During the first half of 2016, says analyst Manny Anekal, a longtime veteran of the gaming business, things were moving "quickly." But by the second half, "it was absolutely crazy." The influx of new money goosed player salaries and team valuations. Of course, taken in context, such numbers hardly compare to revenue figures in the traditional sports world.
The most recent NBA media rights deal, signed between the NBA, ESPN and Turner Sports in 2014, added up to billion over 9 years. The game publishers make all the rules and hold most of the cards.
But it's his son's generation that has pushed gaming culture to a point few people could have predicted.
The emergence, over the last decade, of a global scene in which millions of people spend their disposable hours on Twitch or You Tube watching live streams of their favorite gamers, is a grassroots phenomenon that just kind of happened on its own.
Fans figured out what they most loved to do in the world, and now the rest of the world is catching up.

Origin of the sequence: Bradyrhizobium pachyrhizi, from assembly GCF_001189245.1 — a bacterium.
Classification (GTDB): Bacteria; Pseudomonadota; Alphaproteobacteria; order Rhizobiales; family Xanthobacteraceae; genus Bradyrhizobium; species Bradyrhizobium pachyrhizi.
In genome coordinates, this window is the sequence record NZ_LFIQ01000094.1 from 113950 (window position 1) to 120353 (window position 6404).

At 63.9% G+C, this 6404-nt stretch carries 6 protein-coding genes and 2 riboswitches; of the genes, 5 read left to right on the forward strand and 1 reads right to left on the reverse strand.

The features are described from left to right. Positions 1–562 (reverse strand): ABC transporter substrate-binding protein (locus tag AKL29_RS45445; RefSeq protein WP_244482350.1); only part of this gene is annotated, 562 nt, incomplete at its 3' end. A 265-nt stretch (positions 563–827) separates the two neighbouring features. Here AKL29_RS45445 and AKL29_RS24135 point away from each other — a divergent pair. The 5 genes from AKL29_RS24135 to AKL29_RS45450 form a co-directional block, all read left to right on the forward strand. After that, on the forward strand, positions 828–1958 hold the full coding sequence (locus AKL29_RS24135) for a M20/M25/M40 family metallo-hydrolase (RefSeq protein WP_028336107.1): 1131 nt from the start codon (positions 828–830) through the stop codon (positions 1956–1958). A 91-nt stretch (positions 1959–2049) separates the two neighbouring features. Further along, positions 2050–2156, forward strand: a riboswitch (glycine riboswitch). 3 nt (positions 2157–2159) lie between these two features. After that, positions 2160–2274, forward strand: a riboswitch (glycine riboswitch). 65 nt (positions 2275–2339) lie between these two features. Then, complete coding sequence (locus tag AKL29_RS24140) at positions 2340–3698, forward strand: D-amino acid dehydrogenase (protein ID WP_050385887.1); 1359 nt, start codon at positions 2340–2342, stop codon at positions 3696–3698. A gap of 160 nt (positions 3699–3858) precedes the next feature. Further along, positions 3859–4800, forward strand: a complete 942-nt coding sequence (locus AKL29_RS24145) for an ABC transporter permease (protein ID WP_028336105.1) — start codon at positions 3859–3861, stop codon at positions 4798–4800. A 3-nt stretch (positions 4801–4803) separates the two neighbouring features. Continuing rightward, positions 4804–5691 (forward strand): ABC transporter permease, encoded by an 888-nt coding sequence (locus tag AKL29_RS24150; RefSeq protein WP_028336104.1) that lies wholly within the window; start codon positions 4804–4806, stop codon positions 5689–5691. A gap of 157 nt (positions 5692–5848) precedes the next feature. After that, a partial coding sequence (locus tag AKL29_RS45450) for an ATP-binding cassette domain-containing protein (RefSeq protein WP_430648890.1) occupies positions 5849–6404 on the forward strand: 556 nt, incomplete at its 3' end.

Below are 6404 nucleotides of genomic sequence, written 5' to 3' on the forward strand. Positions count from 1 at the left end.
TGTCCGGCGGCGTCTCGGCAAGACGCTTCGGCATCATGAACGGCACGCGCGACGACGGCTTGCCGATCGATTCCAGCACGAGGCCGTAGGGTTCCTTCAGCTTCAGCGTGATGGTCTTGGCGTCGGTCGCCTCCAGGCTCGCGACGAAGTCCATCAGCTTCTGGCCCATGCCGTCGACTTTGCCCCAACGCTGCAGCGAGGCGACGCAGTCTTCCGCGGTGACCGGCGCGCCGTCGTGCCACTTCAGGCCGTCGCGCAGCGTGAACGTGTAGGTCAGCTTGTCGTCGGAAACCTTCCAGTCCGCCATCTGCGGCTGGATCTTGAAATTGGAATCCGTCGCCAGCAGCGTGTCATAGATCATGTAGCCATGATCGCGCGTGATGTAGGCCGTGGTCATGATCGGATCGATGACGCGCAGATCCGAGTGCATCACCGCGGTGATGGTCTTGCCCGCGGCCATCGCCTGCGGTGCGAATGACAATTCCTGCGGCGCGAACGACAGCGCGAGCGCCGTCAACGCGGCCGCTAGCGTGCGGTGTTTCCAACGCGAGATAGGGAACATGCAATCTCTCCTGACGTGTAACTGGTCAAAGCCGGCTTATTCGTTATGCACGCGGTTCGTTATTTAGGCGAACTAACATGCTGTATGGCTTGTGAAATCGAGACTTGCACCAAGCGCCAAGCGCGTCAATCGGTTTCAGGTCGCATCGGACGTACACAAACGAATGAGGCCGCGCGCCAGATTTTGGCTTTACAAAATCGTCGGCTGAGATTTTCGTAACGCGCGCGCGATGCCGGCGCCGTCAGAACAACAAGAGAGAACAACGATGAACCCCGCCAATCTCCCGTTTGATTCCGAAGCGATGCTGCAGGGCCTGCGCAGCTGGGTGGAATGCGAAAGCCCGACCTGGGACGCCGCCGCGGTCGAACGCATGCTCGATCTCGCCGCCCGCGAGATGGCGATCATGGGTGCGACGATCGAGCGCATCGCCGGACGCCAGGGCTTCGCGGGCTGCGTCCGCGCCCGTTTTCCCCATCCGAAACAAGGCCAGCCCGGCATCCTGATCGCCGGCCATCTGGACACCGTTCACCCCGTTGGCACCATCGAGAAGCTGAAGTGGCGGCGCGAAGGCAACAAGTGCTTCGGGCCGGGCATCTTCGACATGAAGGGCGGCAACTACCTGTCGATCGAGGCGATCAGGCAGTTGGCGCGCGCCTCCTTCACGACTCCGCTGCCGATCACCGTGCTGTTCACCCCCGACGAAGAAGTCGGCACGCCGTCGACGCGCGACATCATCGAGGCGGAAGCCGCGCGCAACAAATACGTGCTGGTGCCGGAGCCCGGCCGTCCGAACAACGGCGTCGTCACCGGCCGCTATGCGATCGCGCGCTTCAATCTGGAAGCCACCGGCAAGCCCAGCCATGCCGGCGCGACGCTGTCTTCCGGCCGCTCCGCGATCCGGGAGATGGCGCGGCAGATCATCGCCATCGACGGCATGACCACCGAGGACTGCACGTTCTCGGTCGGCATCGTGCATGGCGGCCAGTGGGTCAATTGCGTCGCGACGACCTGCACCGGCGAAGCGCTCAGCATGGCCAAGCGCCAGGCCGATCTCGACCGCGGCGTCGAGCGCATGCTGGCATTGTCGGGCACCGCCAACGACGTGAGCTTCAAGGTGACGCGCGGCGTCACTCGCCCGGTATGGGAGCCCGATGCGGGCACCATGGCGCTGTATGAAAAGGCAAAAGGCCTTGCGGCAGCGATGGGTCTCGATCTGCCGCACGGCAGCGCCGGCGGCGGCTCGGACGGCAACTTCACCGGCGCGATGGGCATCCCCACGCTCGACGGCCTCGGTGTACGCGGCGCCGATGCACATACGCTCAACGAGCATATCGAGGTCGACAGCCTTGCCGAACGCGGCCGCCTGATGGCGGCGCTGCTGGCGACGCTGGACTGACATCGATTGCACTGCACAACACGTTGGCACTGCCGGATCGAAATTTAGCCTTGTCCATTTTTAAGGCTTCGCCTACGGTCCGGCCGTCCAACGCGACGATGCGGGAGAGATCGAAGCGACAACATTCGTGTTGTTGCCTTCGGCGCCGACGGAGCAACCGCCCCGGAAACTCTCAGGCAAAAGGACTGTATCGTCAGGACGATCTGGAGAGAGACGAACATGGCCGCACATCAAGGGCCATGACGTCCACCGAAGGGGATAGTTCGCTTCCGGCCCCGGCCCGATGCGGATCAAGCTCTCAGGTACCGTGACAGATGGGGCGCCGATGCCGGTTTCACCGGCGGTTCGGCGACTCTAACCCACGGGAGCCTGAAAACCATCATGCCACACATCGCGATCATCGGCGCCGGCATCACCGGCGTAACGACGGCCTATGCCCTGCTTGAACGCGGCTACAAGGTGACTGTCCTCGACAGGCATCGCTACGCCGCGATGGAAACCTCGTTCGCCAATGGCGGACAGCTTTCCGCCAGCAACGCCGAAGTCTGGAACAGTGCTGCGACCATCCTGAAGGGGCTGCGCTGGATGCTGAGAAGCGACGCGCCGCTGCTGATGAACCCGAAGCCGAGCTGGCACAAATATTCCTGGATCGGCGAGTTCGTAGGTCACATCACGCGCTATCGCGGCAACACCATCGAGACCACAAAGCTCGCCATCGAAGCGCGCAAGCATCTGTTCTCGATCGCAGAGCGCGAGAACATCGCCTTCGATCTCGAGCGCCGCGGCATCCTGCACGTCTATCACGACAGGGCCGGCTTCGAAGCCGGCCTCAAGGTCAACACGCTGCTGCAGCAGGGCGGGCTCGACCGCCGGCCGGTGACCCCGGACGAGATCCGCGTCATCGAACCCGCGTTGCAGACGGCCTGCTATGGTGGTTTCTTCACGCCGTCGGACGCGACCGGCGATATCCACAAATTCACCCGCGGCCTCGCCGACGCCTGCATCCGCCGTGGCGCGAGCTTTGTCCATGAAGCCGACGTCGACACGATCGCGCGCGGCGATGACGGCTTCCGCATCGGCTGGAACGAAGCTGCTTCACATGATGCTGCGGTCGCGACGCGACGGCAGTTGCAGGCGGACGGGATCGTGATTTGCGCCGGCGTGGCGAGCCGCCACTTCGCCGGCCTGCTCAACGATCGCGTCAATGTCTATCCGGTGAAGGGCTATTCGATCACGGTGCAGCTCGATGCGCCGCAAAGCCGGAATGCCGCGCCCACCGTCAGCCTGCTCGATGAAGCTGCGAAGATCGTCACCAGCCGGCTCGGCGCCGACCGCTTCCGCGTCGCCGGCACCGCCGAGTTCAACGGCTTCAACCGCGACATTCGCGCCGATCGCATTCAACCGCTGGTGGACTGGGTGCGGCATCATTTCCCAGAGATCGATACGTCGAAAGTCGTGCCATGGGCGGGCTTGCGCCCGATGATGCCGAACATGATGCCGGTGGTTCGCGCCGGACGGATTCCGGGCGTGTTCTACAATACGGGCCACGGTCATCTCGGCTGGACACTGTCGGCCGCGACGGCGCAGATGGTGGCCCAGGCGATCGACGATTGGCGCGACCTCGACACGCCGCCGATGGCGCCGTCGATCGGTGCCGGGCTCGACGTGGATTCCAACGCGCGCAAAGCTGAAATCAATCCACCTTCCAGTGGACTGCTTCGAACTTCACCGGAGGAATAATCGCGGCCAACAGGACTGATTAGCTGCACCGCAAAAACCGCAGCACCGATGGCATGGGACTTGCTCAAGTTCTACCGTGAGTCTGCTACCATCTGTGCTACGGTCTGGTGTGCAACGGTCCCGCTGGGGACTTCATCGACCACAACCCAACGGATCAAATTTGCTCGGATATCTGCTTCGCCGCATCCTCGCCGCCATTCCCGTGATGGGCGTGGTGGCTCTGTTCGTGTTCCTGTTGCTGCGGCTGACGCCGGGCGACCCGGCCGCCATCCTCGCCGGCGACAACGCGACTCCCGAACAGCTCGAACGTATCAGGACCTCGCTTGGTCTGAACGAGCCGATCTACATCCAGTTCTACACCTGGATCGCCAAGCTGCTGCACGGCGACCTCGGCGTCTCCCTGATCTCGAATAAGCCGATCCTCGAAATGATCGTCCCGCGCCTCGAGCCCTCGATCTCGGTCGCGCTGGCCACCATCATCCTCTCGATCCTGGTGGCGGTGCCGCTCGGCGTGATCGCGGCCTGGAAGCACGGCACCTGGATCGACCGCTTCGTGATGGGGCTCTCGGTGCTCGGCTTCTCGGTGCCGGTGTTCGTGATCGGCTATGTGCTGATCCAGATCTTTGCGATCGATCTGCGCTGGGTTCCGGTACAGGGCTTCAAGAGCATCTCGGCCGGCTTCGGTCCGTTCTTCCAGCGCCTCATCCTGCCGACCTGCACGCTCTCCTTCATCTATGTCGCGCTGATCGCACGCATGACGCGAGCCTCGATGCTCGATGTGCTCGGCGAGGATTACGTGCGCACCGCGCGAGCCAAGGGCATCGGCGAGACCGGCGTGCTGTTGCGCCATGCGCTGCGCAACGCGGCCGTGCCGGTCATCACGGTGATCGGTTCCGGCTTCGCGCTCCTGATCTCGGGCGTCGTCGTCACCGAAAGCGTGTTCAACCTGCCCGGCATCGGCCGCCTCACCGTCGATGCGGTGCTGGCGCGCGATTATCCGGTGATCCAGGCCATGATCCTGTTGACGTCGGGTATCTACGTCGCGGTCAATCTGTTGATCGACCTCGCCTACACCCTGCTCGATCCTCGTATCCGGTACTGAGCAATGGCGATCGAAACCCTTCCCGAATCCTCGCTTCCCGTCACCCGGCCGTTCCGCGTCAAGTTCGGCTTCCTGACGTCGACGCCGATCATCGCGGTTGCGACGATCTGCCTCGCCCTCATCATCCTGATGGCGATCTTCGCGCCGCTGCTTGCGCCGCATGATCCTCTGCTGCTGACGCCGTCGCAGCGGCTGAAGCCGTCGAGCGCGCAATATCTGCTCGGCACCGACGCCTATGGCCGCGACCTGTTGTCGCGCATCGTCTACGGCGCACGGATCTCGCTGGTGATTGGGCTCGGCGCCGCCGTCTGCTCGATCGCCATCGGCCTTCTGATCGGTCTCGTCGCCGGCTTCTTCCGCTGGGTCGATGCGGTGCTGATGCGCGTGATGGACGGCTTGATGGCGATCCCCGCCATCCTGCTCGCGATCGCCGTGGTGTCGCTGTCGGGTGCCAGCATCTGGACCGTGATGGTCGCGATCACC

Game publishers, says Pieter van den Heuvel, an analyst who covers esports for the market research firm Newzoo, originally saw "esports as a marketing tool to drive player engagement." No single publisher did this better than Riot with League of Legends.
"Rick's an LA guy and I'm a Boston girl," she tells the publication. They all have the obligatory storage spaces in the Valley." The actress lived in LA for 22 years, and does not intend to abandon her entertainment career.
He is casually recounting a now-familiar story: how bonding with his son over World of Warcraft and League of Legends encouraged him to plunge headfirst into the exploding universe of professional gaming. As a traditional "stick and ball" star athlete, Fox embodies a career path familiar to mainstream America.And suddenly, he said, it's as if he'd personally built "the Golden Gate Bridge between esports and traditional sports." It was a neat trick: Fox managed to legitimize esports both for its existing fans: look, the mainstream world is paying attention; and for his peers, hey, if Rick Fox is buying a team maybe we should too. In March, a consortium fronted by Sacramento Kings owner Andy Miller, Shaquille O' Neal, and Alex Rodriguez bought the League of Legends team NRG.